Bob and Joy
                                      
 
     By Bob and Joy Schwabach
                                                                        

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July 2003, Week 1 -- Free Classes

   

 

 

   Work at home, study at home. Several sites offer free classes online. They cover a huge range of subjects and are surprisingly good.

   Hewlett Packard has online courses on an amazing range of subjects for a high-tech company. You can learn how to design your business documents, give great presentations or sell real estate. They have self-help courses on dealing with stress and how to unlock your full potential. And of course there are lots of courses on technical subjects, like using Adobe Photoshop, bulding a web site, using Macromedia Dreamweaver, running a business with QuickBooks, and on into the night.

 

   All in all, it's an impressive array of courses, all of which teach skills that can be used with any maker's computer equipment. Check out the list at www.hplearningcenter.com.

 

   Book dealer Barnes & Noble offers hundreds of online courses, from poetry to computer programming. What's in it for them? They sell the course books, though of course you can also buy the books from some other dealer.

 

   While most courses are free, some carry a modest fee of $50 or less. Whether free or not, the courses are taught by people with surprisngly strong qualifications. Study Shakespeare with someone who has a Ph.D. in Elizabethan literature from Berkeley. Learn screen or fiction writing from the Gotham Writer's Workshop. Check out the rest of the list at www.barnesandnobleuniversity.com.

 

  Free online tutorials on investing from the Bloomberg financial news service. This is the news service owned by Michael Bloomberg, the mayor of New York. Check the list at www.bloomberg.com/analysis/univ.

 

   Free Online Courses and Materials is the name of this web site www.docnmail.com  and what they have is links to hundreds of free courses offered by other sites. Click on a heading, like Science, Business, Fitness, etc., and what opens up is a list of universities, organizations and individuals that offer courses in those subjects. While the web site heading says "free," some of the courses are not free. The web master apologizes for the chance of that happening and asks that you notify him so those links can be closed. Sample free courses include "Inventing 101" and "Night Photography."

 

   Learn That www.learnthat.com. A lot of the courses here are focused on computer topics, like building your own PC and Introduction to Linux. But they also have tutorials on chess, home repairs, parenting and how to throw a memorable baby shower. The lifestyle section includes instruction on how to avoid "freshman weight gain" for entering college students and how to make salsa (not for entering college students).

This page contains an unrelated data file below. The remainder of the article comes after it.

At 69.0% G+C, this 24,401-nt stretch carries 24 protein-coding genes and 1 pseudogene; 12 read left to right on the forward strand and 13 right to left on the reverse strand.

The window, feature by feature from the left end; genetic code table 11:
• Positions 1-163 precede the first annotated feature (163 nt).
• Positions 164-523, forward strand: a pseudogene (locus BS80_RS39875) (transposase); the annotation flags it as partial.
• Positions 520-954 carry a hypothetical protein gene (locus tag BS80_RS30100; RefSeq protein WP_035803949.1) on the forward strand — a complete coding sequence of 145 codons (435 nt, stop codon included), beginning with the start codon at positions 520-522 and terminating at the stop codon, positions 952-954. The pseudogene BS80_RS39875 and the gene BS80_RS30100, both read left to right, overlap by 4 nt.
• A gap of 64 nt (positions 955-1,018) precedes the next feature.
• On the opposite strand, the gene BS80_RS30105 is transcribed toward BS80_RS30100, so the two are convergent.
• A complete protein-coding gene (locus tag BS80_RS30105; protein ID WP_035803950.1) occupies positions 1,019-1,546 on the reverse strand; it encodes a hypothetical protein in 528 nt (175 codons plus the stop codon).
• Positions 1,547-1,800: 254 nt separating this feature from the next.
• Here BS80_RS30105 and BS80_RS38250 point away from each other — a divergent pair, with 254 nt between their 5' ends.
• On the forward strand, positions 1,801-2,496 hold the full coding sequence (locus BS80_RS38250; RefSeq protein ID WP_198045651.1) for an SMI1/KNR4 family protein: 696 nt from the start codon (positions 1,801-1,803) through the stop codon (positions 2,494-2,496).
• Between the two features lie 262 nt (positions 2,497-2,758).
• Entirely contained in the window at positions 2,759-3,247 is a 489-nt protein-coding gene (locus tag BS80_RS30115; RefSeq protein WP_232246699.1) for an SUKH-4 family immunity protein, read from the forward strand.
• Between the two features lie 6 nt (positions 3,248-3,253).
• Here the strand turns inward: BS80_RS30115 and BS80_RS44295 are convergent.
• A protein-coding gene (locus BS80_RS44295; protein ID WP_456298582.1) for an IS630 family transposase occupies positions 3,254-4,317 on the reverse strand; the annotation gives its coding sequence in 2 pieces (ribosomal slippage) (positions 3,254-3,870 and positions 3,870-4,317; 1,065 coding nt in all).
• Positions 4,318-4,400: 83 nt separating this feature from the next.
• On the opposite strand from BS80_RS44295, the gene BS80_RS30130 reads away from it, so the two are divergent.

Self-running CDs

 

   When you put it in the drive, you want it to play. There are a number of programs that create self-running CDs, and some have features that extend far beyond just getting up and running.

 

   If you just want to create an autorun CD of photos, either to display your own pictures or for a business display of products and services, then it's easier to use a program like Adobe PhotoShop Album or Jasc PaintShop Photo Album, both of which are around $50 each.

 

   If you want to go beyond that, visit www.download.com and use "autorun" as your search term. "Autorun Generator" is free and gets rave reviews from users but works only with Windows 95 and 98. "Autorun 2.6" is free to try and $20 to buy. It comes with two "wizards" to help you get started and supports music and animation files. It supports all versions of Windows.

 

   For more features, consider "CD FrontEnd 3," from the oddly named Visual Vision. This is an Italian program that comes in an English version. You can create a CD that not only runs on its own but can launch PDF files, play video files, and dislay graphics in any of several formats, including AutoCAD. The program also puts a web browser on the new CD, so the user can move around the internet without ever leaving the presentation. A search engine is included and provides full text search.

 

   CDs created with this and other autorun programs can be distributed without royalty fees. FrontEnd 3 can include a blocking routine that prohibits users from printing the contents or copying the disk. You can also embed an expiration date. This is a must-have for those creating sample or trial version disks. Finally, all or any part of the CD created with FrontEnd 3 can be password protected. FrontEnd 3 is $129 from www.cdfrontend.com, but you can download a limited free version called "FrontEnd Lite."

 

Kid Stuff

 Study Helpers

   Knowledge Adventure has been busy, coming out with four new programs in the popular Jump Start series. "Jump Start Toddlers" has 35 easy activities in a three-CD set for children aged 18 months to three years; "Study Helpers" in math and spelling cover school grades 1-5; and "Jump Start Advanced," also three CDs, is aimed at ages 7-9. The Jump Start series is one of the best we've covered over many years of reviewing these, and it remains high quality. They run on Windows and Macintosh systems and prices are $15-$30 each. Web: www.knowledgeadventure.com.

 

NOTE: Readers can search past columns on our web site: www.oncomp.com. You can e-mail Bob Schwabach at bobschwab@oncomp.com  or bobschwab@aol.com.

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